Program Evaluation

Monitoring the success of your school-based telehealth (SBTH) program allows you to track and measure achievement of the program goals. Ongoing process evaluation and quality improvement efforts focused on the program model, workflow, and processes are adjusted to ensure the program is effective and efficient. Evaluation plans will evolve as the program matures and utilization increases.

Key Considerations

Before designing your evaluation plan, reflect on meaningful measures with funders, institution, community partners, and program leaders. Consider your program design to assist with shaping the evaluation plan by revisiting the following questions with your evaluation staff member or team: 

  1. What needs are we trying to meet?  
  2. What is the goal of the program? 
  3. What scope of services are we providing?

Defining outcomes relevant to the program, stakeholders, and stage of maturity is an integral part of SBTH program development (see Assessing Needs and Readiness and Program Models for details). In the earliest stages of development, identify the needs the program seeks to address and define them in a quantifiable way.1 This sets the stage for further defining process and outcome metrics—outlined below in Figures A and B—that are most relevant to partners (hyperlink to Partnerships) such as students, caregivers, providers, school officials, payers, and other funders. These metrics of success aid progress tracking and guide the development, trajectory, and growth of the SBTH program. Figure A illustrates examples of such metrics during each stage of SBTH program maturity.

  • Starting with Stage 0, define the program in a measurable way.  
  • Moving into Stage 1, the pilot phase, workflow and process measurement refinement take place. As your SBTH program becomes operational, the collection of process metrics such as enrollment and utilization data can improve marketing and school engagement practices.  
  • Once the program reaches the anticipated visit volume, progress to Stage 2 to measure student, provider, telepresenter, and caregiver experience and satisfaction. As the program matures, monitor the quality of care significant to stakeholders. This may include technical quality (e.g., quality of connection, wait time) or clinical quality (e.g., decrease in ADHD symptoms, symptoms associated with childhood trauma). Both metrics are essential to explore as you establish the program and increase utilization.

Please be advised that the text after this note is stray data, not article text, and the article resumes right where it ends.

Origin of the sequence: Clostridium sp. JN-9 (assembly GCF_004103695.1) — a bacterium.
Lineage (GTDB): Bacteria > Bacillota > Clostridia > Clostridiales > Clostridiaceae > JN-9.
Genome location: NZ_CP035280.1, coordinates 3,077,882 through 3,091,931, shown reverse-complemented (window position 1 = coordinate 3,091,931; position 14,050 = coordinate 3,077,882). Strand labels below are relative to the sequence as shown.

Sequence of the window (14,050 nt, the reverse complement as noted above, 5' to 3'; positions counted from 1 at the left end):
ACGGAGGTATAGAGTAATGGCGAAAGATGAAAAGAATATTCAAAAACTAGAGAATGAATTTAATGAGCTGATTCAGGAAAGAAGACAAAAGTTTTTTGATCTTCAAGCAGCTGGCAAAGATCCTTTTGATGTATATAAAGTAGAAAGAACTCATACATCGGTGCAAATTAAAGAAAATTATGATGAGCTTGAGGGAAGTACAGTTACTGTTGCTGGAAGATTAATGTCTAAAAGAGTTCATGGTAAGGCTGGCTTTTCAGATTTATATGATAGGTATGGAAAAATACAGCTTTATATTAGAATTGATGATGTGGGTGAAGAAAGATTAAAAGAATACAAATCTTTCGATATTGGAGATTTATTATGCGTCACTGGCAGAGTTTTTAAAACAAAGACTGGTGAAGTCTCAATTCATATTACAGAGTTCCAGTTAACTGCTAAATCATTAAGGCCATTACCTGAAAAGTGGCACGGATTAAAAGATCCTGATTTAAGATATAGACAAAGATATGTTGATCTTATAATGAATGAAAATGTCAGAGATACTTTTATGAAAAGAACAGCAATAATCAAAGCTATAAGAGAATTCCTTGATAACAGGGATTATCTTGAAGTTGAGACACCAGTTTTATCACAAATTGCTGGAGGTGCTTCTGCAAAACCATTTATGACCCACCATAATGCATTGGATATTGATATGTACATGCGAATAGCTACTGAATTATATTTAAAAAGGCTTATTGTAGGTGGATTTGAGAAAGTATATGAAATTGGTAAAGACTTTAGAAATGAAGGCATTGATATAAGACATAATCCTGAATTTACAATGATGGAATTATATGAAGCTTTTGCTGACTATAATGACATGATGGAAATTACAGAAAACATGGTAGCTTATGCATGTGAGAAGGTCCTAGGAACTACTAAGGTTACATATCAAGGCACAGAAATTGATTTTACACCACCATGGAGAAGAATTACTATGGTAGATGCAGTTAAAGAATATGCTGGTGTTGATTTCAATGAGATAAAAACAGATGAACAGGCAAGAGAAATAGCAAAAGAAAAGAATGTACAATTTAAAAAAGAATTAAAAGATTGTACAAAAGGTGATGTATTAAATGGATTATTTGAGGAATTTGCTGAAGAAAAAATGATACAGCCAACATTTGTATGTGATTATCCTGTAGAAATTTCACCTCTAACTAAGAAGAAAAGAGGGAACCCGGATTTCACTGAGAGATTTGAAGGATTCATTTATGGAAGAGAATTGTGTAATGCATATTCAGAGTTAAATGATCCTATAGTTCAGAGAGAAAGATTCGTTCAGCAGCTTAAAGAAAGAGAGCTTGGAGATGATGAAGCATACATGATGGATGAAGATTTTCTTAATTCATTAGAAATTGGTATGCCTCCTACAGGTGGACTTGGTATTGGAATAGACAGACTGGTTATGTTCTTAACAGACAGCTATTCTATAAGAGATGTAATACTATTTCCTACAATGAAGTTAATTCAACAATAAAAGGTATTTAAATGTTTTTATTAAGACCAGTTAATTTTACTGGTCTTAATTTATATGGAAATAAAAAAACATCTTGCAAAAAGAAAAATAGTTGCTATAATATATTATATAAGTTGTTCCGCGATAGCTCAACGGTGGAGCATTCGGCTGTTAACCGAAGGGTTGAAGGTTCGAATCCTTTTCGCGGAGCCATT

• Finally, as the program reaches maturity and serves a larger quantity of students, adopt a population health approach in Stage 3 to help your SBTH team determine the cost-effectiveness and value-based outcomes in the health and educational space. Applying this type of framework can support SBTH programs in matching their metrics and evaluation approaches with the scope and scale of their programs.

Once you establish the program and the evaluation metrics, it is crucial to engage in continuous quality improvement. Figure B provides a framework for developing ongoing assessment measures of operational effectiveness, including continuous program evaluation and monitoring process measures to shape improvement decisions. One option to measure partners’ experiences is via a Net Promoter Score (NPS) survey. Based on a single question, the NPS asks, “How likely is it that you would recommend our program to a friend or colleague?” Participants’ answers range from 0 (not at all likely) to 10 (extremely likely).

Since technical quality and efficiency of care are essential to all parties engaged in telehealth, identifying an efficiency metric can further refine your SBTH program’s workflow and increase participant engagement. For example, consider tracking the time from the appointment request to the provider’s connection. Likewise, you can measure technical reliability by the number of times a visit could not occur due to equipment and/or software failures. Another important measure is tracking the frequency that workarounds are used, to ensure a successful telehealth visit as part of the technical reliability measure. Finally, as with SBHCs, a crucial part of the continuous quality improvement process is identifying diverse funding streams to support the program’s sustainability.